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New street vendor law passes in San Diego, some operators worried about future

New rules are coming for street vendors in San Diego. KPBS Speak City Heights reporter Jacob Aere says some street cart operators say they haven’t been able to provide their input on the plan.

A proposed ordinance adding business regulations and restricting where and when sidewalk vendors and pushcarts can operate in an attempt to comply with a state law was approved yesterday by the San Diego City Council.

The proposal was adopted on an 8-1 vote with Councilwoman Vivian Moreno voting no. The street vendor ordinance is tentatively scheduled to go to the City Council for final approval on April 26. After that, the Mayor's Office said Todd Gloria will sign the ordinance and it will go into effect on June 1.

Angela Herrera is a Chinese immigrant and a street vendor who started selling jewelry in Balboa Park six months ago, after her other job was impacted by the pandemic.

“During COVID I lost a lot of my last customers and vending just helped me pick up my life. And here [there’s] a lot of tourists, and when I do my jewlery the people like my artwork,” Herrera said.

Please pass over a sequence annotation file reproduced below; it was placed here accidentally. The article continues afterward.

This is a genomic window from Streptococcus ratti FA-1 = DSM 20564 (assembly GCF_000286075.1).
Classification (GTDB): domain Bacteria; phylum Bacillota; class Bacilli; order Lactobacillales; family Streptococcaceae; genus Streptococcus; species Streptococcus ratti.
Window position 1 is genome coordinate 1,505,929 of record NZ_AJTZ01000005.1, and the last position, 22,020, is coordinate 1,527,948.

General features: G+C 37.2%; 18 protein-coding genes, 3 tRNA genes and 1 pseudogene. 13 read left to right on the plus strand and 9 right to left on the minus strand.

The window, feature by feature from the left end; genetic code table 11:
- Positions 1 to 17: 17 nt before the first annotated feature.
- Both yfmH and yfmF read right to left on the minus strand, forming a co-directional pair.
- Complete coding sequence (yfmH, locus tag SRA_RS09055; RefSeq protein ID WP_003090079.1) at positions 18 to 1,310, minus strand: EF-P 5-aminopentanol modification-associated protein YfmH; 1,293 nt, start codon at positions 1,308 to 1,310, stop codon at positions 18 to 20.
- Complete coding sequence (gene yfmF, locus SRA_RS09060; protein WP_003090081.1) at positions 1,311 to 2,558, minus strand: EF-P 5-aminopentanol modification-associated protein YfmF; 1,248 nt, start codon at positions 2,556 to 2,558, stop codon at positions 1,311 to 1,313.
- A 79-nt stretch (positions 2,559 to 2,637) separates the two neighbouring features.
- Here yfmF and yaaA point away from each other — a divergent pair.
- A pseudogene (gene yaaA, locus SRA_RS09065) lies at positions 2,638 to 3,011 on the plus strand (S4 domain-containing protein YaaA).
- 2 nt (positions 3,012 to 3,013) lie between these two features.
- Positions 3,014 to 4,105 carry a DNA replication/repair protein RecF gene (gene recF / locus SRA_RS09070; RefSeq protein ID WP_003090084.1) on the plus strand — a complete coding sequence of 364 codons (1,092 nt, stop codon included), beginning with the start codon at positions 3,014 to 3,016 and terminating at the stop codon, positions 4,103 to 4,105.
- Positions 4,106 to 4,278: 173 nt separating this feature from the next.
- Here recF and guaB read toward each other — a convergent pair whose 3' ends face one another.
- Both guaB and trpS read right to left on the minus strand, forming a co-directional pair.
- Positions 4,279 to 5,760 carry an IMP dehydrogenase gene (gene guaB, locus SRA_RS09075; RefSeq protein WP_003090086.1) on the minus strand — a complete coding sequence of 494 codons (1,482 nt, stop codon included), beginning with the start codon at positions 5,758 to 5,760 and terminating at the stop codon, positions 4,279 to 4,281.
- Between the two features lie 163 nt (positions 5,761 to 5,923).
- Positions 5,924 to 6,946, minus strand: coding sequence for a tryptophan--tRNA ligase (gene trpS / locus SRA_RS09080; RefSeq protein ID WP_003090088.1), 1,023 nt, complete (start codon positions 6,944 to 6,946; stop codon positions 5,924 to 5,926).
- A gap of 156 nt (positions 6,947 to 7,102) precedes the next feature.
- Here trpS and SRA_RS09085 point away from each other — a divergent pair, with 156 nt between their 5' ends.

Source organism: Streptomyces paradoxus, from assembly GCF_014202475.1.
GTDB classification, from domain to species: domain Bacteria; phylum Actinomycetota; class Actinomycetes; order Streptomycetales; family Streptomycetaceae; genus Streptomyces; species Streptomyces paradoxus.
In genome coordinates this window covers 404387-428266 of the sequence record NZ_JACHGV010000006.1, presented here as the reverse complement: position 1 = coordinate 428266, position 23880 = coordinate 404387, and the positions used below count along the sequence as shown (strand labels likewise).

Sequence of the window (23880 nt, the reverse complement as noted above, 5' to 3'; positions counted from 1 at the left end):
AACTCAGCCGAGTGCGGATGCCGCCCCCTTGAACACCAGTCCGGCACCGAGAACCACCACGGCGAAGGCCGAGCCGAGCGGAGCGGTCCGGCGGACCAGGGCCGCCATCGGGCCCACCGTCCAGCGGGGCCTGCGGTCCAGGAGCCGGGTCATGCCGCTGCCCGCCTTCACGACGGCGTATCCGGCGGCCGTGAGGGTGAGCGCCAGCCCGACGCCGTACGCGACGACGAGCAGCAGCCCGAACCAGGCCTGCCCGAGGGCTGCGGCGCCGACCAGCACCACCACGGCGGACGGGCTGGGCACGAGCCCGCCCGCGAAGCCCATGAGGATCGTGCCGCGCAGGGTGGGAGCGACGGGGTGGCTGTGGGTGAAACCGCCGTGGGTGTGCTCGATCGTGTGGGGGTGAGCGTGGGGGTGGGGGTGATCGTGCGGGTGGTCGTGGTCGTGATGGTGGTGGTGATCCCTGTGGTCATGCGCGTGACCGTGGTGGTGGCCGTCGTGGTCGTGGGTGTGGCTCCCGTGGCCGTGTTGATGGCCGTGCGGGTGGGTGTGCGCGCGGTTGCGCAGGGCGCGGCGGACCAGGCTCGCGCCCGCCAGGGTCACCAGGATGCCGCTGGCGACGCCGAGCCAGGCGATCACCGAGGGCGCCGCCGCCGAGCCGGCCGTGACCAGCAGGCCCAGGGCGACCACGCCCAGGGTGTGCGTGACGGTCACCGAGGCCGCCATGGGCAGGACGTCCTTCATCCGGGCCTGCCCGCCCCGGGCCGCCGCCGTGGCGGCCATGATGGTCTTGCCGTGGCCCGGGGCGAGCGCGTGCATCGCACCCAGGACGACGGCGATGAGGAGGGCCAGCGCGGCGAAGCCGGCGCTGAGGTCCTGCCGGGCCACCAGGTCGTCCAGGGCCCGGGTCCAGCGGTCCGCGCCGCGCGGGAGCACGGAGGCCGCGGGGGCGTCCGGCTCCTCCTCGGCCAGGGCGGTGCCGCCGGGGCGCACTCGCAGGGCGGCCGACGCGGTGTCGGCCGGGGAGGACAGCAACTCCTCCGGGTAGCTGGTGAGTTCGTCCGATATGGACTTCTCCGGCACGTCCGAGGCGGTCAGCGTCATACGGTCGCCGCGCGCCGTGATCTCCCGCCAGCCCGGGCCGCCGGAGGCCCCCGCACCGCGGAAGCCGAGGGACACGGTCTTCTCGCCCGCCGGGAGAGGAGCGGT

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Jacob Aere
Angela Herrera crafts jewelry for sale at her street vending stand in Balboa Park, March 2, 2022.

The proposal will impose restrictions on vendors, including when they can sell wares in "high-traffic" areas like boardwalks, beach-facing sidewalks and parks between Memorial and Labor days.

It also sets up parameters for where vendors can physically set up — for example, 15 feet from another vendor, 50 feet from a "major transit stop" and 100 feet from any sidewalk or street closure.

RELATED: San Diego proposes new street vendor law, immigration advocates concerned

Street vendors like Donald Bengel acknowledge the upcoming changes in San Diego will relieve vendor overcrowding, and help with enforcement of permitting and licensing.

He also said the new rules could create other problems. According to Bengel, losing low-cost food options like his family’s hot dog and agua fresca stand could price out many park visitors while putting stress on his livelihood.